- Dabney O’Riordan, co-chief of the SEC’s Asset Management Unit, Division of Enforcement, commented “As we allege in the complaint, Middlebrooks lured investors by touting extraordinary performance returns and then concealed the truth of his fraud, including by fabricating documents provided to investors.”
What does the SEC seek?
It seeks disgorgement of ill-gotten gains with prejudgment interest, injunctions, and financial penalties against EIA and Middlebrooks. Federal securities regulators have accused a hedge fund of committing fraud. Last week, the Securities and Exchange Commission filed a complaint against EIA All Weather Alpha Fund I Partners LLC, a New York-based hedge fund. On Tuesday, the complaint was unsealed, exposing Middlebrooks’ multiple-year scheme. The SEC claims Middlebrooks used his position as the sole owner to misappropriate investors’ money.
The SEC has filed a lawsuit against Andrew Middlebrooks, the owner of a Detroit-area hedge fund, for $39 million in fraud. Middlebrooks allegedly operated a Ponzi scheme, misusing investors’ money to pay other investors. He also misled investors into believing that the fund was profitable while using their money for his own personal use. Among his personal expenses, he bought jewelry and used the investors’ money to pay credit card bills.
The SEC complaint was filed in the Eastern District of Michigan, charging EIA with violating federal securities laws, and Middlebrooks with assisting in their violations of the Investment Advisers Act of 1940. The SEC has sought injunctions, disgorgement of ill-gotten gains, and financial penalties against EIA and Middlebrooks. The lawsuit names EIA All Weather Alpha Fund I, LP, EIA All Weather Alpha Fund II, LLC, and Shop Style Shark, LLC as relief defendants.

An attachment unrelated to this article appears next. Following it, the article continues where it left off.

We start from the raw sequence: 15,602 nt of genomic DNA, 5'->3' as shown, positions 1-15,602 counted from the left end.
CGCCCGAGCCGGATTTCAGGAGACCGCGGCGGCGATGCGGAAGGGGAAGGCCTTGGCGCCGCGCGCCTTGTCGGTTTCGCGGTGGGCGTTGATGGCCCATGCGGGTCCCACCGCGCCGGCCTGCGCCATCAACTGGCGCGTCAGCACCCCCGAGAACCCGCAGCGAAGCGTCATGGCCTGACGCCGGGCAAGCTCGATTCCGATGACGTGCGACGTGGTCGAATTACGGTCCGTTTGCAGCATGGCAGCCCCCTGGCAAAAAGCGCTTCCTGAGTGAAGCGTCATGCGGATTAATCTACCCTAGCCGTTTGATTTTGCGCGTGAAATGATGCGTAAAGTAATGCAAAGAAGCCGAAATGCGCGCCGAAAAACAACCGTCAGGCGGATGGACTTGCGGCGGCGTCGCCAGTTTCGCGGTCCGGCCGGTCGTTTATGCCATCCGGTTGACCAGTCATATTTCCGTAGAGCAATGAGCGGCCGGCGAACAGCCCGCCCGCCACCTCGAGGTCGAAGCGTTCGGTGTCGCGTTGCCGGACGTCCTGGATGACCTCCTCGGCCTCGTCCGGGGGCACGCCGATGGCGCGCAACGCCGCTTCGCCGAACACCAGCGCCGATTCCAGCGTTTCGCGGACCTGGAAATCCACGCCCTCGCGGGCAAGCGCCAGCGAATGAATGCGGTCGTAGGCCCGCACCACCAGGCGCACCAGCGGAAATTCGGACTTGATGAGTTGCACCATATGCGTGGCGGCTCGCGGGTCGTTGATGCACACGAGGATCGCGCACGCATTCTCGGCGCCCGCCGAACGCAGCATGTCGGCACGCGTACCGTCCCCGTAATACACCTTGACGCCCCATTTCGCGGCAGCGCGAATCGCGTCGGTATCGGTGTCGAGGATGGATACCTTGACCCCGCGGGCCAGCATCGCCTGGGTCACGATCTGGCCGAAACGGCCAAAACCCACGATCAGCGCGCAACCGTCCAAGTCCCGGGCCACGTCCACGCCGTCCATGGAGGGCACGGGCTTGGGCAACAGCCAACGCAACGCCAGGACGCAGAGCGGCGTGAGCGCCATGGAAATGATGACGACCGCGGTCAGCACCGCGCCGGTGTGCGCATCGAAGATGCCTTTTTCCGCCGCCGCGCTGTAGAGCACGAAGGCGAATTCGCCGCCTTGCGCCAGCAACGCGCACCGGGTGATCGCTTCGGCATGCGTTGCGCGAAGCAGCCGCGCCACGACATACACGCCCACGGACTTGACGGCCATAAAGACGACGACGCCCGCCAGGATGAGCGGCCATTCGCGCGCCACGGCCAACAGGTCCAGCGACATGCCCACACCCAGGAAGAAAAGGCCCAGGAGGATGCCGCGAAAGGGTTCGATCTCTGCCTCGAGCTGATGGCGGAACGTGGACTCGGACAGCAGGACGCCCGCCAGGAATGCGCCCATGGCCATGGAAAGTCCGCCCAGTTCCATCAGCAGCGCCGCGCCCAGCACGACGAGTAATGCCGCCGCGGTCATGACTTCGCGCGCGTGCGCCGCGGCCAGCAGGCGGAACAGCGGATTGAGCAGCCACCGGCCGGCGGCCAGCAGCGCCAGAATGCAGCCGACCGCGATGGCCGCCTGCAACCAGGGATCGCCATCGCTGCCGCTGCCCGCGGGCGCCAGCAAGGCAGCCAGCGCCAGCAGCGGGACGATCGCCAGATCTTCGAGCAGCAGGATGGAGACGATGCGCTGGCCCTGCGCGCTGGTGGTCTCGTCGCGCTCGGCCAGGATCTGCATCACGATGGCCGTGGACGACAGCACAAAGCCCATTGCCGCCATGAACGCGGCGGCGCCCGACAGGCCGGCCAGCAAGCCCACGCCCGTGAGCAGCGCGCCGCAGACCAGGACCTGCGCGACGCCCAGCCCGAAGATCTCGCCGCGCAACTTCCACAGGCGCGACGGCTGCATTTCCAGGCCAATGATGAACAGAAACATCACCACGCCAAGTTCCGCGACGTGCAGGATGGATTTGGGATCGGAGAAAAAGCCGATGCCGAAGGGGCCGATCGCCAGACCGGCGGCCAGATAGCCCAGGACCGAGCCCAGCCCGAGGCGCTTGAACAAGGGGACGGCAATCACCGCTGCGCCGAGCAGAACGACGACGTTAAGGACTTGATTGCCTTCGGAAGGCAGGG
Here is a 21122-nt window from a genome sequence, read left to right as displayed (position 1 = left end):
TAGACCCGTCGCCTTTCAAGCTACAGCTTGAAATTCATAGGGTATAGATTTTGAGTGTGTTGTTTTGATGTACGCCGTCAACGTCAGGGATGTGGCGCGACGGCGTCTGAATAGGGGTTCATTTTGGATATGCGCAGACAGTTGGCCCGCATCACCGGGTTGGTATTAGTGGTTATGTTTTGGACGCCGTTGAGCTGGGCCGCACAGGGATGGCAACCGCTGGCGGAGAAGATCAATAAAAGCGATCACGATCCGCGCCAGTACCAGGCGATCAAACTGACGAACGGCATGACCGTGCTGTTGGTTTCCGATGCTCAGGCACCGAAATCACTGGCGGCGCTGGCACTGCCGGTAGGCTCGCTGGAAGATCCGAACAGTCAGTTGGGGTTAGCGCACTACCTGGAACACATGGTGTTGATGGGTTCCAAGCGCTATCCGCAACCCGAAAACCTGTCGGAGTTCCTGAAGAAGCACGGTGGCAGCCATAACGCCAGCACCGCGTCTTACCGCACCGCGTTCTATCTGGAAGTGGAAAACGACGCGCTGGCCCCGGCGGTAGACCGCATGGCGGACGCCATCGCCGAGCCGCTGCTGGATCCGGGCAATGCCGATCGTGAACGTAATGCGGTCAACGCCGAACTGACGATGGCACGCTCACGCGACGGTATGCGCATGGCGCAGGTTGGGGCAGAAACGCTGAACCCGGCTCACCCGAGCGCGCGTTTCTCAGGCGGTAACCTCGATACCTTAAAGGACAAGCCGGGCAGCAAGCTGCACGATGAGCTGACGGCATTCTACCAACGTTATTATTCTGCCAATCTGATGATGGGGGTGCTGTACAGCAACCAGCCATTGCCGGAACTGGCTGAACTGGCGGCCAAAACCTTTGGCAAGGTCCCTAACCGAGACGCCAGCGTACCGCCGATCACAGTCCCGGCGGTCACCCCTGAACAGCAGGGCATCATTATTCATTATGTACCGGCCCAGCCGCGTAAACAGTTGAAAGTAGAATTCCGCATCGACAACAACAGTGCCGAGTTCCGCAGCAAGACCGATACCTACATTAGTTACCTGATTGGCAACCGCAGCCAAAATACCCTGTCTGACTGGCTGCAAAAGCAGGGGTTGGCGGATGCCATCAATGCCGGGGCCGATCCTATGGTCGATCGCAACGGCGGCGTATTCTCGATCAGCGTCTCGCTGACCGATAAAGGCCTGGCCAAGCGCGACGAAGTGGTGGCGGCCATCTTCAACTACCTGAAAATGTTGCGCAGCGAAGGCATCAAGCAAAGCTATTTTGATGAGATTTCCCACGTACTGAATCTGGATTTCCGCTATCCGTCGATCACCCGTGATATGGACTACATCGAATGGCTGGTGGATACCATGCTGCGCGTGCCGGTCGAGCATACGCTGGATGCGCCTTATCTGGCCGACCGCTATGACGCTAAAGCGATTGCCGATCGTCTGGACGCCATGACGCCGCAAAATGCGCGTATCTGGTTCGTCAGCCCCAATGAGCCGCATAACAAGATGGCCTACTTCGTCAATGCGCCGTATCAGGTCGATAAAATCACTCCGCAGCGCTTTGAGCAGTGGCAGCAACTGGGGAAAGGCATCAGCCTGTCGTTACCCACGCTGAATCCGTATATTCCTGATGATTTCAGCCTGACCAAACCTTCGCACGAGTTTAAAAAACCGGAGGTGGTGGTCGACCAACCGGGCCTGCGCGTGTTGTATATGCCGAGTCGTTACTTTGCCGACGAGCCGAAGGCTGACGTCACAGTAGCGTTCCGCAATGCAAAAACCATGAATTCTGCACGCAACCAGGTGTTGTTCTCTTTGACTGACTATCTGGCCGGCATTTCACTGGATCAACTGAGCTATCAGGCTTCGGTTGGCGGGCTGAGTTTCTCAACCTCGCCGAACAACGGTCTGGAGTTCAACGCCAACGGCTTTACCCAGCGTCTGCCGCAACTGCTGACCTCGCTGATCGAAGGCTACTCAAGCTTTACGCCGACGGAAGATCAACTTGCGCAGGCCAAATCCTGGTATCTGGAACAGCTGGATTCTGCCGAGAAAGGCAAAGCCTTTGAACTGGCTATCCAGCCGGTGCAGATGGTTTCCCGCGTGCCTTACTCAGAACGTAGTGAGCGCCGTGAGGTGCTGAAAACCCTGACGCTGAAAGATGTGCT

Performance of EIA All Weather Alpha Fund I Partners
The EIA All Weather Alpha Fund I Partners has been performing well since the fund, but the current allegation of fraud makes the posted returns useless. Andrew Middlebrooks founded the hedge fund in Detroit, which became the first minority-owned quantitative hedge fund in the state. Middlebrooks developed a proprietary research system known as GLM Analytics that analyzes over 3000 listed stocks and exchange-traded funds. The fund’s managers have a good track record, with its fund performance over the last two years being the most impressive.
Middlebrooks’ scheme allegedly involved deceiving investors of the EIA All Weather Alpha Fund I, LP. The allegations allege that Middlebrooks misappropriated $39 million from investors by falsifying investor account statements. He also falsely claimed the fund had an auditor, which spread a phony audit opinion among investors. Middlebrooks used new investor funds in a Ponzi-like manner, misappropriating them for his personal use.
In the lawsuit, the SEC alleges that Middlebrooks defrauded investors of millions of dollars. The SEC alleges that Middlebrooks committed deceptive conduct by making Ponzi-like payments to investors to cover up his fund’s poor performance. Middlebrooks used investor funds to transfer $470,000 to his wife’s business and $750,000 to his personal bank account. In addition, Middlebrooks spent nearly $64,000 of investor funds on his jewelry, thereby causing the fund to lose almost all of its investors’ funds.